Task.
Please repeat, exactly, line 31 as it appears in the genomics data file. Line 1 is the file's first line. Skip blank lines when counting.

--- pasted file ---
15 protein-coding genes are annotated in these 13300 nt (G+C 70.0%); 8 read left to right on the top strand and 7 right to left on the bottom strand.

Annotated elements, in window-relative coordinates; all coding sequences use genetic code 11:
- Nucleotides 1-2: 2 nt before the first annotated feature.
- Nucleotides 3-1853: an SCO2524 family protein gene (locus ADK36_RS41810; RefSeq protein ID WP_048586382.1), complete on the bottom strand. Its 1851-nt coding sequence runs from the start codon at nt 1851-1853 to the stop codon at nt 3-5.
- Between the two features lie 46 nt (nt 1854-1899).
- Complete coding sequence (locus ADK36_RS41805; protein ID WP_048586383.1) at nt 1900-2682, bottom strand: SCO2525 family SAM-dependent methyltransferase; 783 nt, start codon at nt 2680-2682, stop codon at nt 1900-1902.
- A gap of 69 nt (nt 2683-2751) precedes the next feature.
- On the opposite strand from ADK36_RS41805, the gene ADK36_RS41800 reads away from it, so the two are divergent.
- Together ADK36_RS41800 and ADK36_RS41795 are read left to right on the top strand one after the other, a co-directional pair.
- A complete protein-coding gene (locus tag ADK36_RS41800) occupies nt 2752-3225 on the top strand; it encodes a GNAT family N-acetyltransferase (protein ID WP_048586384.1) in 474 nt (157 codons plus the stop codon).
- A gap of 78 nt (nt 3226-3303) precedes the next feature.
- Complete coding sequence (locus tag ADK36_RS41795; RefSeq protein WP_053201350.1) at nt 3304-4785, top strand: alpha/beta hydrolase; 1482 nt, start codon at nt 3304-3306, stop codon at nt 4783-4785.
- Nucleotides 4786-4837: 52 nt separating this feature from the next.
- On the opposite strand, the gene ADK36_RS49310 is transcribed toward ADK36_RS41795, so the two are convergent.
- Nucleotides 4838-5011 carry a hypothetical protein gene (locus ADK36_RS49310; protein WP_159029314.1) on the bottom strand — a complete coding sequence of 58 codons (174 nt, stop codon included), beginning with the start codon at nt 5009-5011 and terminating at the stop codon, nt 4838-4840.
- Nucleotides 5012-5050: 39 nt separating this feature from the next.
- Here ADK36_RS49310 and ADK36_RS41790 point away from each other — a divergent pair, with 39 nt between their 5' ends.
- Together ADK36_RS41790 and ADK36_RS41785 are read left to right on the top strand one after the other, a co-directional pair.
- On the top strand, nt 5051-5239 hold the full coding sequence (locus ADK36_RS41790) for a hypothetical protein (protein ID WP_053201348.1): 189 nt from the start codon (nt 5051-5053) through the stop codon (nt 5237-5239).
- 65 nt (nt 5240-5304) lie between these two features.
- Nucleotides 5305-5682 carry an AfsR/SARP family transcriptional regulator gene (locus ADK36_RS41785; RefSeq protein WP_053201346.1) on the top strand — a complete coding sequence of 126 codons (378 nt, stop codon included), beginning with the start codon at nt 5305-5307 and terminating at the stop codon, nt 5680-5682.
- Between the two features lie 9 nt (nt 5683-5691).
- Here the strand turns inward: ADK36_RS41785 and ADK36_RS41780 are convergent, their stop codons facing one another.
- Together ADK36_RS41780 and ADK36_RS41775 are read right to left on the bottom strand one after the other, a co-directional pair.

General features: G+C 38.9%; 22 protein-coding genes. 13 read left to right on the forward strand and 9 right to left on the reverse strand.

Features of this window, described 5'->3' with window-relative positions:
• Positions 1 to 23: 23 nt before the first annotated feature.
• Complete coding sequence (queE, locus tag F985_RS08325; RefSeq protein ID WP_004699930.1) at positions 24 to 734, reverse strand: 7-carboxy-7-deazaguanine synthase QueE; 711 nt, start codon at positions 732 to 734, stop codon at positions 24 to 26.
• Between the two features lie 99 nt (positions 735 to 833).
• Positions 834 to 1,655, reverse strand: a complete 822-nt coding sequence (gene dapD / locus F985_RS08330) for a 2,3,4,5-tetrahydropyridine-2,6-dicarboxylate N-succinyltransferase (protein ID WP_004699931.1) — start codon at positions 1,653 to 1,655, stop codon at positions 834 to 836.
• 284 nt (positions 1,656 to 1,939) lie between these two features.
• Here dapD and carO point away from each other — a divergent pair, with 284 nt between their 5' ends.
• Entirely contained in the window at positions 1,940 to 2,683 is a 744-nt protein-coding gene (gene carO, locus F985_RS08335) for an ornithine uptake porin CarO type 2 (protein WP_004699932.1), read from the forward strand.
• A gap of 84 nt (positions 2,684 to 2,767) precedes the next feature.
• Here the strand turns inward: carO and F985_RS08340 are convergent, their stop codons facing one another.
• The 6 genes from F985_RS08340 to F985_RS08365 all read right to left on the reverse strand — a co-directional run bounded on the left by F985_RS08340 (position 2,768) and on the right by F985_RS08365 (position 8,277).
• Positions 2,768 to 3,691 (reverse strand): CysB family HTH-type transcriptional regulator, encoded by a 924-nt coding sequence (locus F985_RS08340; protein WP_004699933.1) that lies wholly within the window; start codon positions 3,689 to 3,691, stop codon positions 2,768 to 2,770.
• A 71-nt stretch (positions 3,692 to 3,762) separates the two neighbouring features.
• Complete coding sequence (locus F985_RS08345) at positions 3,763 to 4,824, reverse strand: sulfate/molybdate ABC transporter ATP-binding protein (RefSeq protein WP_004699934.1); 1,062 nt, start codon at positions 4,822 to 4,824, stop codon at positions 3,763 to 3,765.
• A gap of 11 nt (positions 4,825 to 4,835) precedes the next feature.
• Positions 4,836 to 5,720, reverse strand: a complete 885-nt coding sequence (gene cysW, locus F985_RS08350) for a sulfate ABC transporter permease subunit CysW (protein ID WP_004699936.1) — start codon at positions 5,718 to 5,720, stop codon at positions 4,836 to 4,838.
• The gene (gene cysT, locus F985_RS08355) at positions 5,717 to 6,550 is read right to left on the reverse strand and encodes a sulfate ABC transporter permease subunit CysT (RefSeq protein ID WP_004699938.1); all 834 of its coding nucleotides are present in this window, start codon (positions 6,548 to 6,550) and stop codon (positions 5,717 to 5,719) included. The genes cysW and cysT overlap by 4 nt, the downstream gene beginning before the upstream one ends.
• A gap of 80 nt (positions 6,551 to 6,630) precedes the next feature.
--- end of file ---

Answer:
• 284 nt (positions 1,656 to 1,939) lie between these two features.